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This isn't a big deal, but my OCD is acting up with the following problem in the database I'm creating. I'm not used to working with databases, but the data has to be stored somewhere...

Problem

I have two tables A and B.

My Two Tables

One of the datafields is common to both tables - segments. There's a finite number of segments, and I want to write queries that connect values from A to B through their segment values, very much asif the following table structure was used:

Should be three?

However, as you can see the table Segments is empty. There's nothing more I want to put into that table, rather than the ID to give other table as foreign keys. I want my tables to be as simple as possible, and therefore adding another one just seems wrong.

Note also that one of these tables (A, say) is actually master, in the sense that you should be able to put any value for segment into A, but B one should first check with A before inserting.

EDIT I tried one of the answers below:

create table A(
    id int primary key identity,
    segment int not null
)

create table B(
    id integer primary key identity,
    segment int not null
)

--Andomar's suggestion
alter table B add constraint FK_B_SegmentID
    foreign key (segment) references A(segment)

This produced the following error.

Maybe I was somehow unclear that segments is not-unique in A or B and can appear many times in both tables.

Msg 1776, Level 16, State 0, Line 11 There are no primary or candidate keys in the referenced table 'A' that match the referencing column list in the foreign key 'FK_B_SegmentID'. Msg 1750, Level 16, State 0, Line 11 Could not create constraint. See previous errors.

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4 Answers

up vote 1 down vote accepted

You can ensure the segment exists in A with a foreign key:

alter table B add constraint FK_B_SegmentID
    foreign key (SegmentID) references A(SegmentID)

To avoid rows in B without a segment at all, make B.SegmentID not nullable:

alter table B alter column SegmentID int not null

There is no need to create a Segments table unless you want to associate extra data with a SegmentID.

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This sounds so convincing, and I was about to facepalm, but then I tried it out and it gave me lip. What am I doing wrong? Please see my edit. –  Gleno Oct 2 '11 at 16:24
    
@Gleno: A.segment has to have a UNIQUE constraint (or be a primary key) to allow a foreign key to reference it. –  Erwin Brandstetter Oct 2 '11 at 16:42
    
Yeah, what @Erwin said. Triggers are a one-way road to chaos, in my experience at least :) What I would do is only allow database manipulation through stored procedures that verify conditions before doing the inserts. That might be overkill though. –  Andomar Oct 2 '11 at 17:05
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You can create a foreign key relationship directly from B.SegmentID to A.SegmentID. There's no need for the extra table.

Update: If the SegmentIDs aren't unique in TableA, then you do need the extra table to store the segment IDs, and create foreign key relationships from both tables to this table. This however is not enough to enforce that all segment IDs in TableB also occur in TableA. You could instead use triggers.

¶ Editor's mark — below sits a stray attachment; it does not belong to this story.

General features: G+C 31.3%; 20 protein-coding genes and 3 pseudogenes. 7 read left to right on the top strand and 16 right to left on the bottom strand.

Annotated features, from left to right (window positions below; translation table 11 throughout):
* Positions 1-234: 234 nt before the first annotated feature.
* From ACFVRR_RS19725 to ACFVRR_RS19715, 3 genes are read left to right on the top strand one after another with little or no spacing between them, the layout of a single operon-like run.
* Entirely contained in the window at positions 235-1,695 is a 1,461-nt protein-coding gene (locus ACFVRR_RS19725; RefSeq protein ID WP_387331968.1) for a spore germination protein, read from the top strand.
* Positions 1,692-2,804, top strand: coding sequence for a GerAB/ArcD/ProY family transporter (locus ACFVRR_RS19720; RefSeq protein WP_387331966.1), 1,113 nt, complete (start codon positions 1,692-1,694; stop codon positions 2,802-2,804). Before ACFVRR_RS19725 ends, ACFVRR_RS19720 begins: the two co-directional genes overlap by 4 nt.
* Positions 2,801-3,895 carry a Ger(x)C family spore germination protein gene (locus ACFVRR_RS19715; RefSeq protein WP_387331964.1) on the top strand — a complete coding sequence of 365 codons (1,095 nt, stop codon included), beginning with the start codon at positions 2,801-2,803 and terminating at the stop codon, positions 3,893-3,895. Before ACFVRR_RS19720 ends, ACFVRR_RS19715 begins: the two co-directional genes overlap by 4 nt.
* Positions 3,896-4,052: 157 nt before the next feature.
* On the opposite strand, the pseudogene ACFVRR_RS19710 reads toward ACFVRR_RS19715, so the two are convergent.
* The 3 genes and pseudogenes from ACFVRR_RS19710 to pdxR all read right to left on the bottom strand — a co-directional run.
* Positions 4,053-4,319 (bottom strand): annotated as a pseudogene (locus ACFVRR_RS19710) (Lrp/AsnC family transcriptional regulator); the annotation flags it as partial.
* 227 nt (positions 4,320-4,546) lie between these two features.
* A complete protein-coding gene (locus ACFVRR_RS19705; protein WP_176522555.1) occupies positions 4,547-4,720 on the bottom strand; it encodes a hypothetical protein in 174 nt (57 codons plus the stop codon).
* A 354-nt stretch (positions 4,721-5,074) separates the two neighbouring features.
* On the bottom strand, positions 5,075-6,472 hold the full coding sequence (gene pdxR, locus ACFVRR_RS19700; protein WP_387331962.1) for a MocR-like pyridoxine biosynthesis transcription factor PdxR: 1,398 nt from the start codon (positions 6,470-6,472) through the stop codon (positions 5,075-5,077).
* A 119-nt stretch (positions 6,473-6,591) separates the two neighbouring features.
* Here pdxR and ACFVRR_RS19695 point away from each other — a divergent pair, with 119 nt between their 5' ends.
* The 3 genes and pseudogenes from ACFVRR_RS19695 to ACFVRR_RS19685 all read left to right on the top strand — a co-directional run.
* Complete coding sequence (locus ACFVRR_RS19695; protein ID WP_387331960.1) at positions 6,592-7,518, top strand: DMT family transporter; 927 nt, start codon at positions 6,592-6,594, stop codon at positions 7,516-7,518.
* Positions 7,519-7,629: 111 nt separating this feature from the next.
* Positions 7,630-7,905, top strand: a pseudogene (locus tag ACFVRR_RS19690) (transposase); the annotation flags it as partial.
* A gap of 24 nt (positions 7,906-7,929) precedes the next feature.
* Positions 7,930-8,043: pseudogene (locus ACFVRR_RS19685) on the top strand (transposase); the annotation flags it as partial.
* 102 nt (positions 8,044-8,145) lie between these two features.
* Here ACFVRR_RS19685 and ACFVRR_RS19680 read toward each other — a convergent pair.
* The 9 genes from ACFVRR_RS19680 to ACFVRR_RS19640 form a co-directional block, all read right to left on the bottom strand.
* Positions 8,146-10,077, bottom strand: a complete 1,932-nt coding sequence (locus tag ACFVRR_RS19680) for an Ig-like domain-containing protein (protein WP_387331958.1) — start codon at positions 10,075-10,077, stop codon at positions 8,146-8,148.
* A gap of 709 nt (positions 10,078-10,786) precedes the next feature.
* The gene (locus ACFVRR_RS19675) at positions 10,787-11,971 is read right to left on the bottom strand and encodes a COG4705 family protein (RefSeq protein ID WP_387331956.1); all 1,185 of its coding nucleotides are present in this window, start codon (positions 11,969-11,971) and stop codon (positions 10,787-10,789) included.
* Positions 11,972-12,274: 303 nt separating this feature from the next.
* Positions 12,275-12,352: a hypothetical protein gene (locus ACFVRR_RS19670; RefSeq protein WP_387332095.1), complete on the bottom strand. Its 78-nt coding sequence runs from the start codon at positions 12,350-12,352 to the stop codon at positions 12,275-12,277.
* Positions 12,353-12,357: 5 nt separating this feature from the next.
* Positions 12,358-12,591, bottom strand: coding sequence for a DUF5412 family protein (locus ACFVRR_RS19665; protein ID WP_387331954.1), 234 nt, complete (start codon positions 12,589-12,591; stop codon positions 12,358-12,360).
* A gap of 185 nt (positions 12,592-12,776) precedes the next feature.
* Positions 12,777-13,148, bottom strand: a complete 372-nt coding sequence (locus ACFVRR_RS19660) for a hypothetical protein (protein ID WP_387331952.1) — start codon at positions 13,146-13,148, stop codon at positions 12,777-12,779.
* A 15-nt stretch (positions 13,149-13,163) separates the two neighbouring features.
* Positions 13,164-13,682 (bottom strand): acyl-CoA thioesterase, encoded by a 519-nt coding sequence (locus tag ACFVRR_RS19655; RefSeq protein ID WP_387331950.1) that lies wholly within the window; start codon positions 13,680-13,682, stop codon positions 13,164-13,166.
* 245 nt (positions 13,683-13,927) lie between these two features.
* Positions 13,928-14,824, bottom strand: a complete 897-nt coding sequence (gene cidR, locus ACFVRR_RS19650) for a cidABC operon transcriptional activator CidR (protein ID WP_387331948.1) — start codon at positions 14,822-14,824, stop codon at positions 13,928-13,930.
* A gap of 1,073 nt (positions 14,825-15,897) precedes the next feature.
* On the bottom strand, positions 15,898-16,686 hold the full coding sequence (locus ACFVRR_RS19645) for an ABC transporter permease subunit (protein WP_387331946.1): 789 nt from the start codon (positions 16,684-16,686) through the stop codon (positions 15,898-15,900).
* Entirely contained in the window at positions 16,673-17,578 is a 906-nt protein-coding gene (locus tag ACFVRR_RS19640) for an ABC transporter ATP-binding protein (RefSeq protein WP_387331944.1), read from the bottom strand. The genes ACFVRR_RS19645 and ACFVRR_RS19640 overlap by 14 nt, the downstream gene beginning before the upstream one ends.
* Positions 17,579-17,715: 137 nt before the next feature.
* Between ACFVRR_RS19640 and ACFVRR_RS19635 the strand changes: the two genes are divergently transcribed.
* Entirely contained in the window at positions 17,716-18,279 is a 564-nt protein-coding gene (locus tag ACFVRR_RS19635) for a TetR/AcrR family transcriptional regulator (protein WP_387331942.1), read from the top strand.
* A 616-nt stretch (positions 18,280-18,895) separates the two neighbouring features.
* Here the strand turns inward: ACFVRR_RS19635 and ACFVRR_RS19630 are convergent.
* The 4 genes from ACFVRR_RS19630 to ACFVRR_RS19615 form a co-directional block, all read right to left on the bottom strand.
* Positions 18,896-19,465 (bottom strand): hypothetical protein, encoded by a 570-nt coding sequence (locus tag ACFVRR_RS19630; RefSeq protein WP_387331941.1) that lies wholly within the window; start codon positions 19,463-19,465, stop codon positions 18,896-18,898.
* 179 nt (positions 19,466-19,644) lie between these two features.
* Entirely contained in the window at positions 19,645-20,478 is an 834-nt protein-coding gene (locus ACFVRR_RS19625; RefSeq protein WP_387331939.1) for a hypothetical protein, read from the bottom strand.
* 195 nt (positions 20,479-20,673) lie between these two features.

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As Andomar and Mark Byers wrote, you don't have to create an extra table. You can also CASCADE UPDATEs or DELETEs on the master. Be very carefull with ON DELETE CASCADE though!

For queries use a JOIN:

SELECT *
  FROM A
  JOIN B ON a.SegmentID = b.SegmentID

Edit:

You have to add a UNIQUE constraint on segment_id in the "master" table to avoid duplicates there, or else the foreign key is not possible. Like this:

ALTER TABLE A ADD CONSTRAINT UNQ_A_SegmentID UNIQUE (SegmentID);
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I want to enforce integrity, so that the slave table can not supply values that are not in the master table, and maybe deletions should do something clever as well... –  Gleno Oct 2 '11 at 16:26
    
@Gleno: If you want to cascade DELETES on the master ... I added a link to my answer –  Erwin Brandstetter Oct 2 '11 at 16:36
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If I've understood correctly, a given segment cannot be inserted into table B unless it has also been inserted into table A. In which case, table A should reference table Segments and table B should reference table A; it would be implicit that table B ultimately references table Segments (indirectly via table A) so an explicit reference is not required. This could be done using foreign keys (e.g. no triggers required).

Because table A has its own key I assume a given segment_ID can appear in table A more than once, therefore for B to be able to reference the segment_ID value in A then a superkey would need to be defined on the compound of A_ID and segment_ID. Here's a quick sketch:

CREATE TABLE Segments 
(
 segment_ID INTEGER NOT NULL UNIQUE
);

CREATE TABLE A 
(
 A_ID INTEGER NOT NULL UNIQUE, 
 segment_ID INTEGER NOT NULL
    REFERENCES Segments (segment_ID), 
 A_data INTEGER NOT NULL, 
 UNIQUE (segment_ID, A_ID)  -- superkey
);

CREATE TABLE B 
(
 B_ID INTEGER NOT NULL UNIQUE, 
 A_ID INTEGER NOT NULL, 
 segment_ID INTEGER NOT NULL, 
 FOREIGN KEY (segment_ID, A_ID)
    REFERENCES A (segment_ID, A_ID), 
 B_data INTEGER NOT NULL
);
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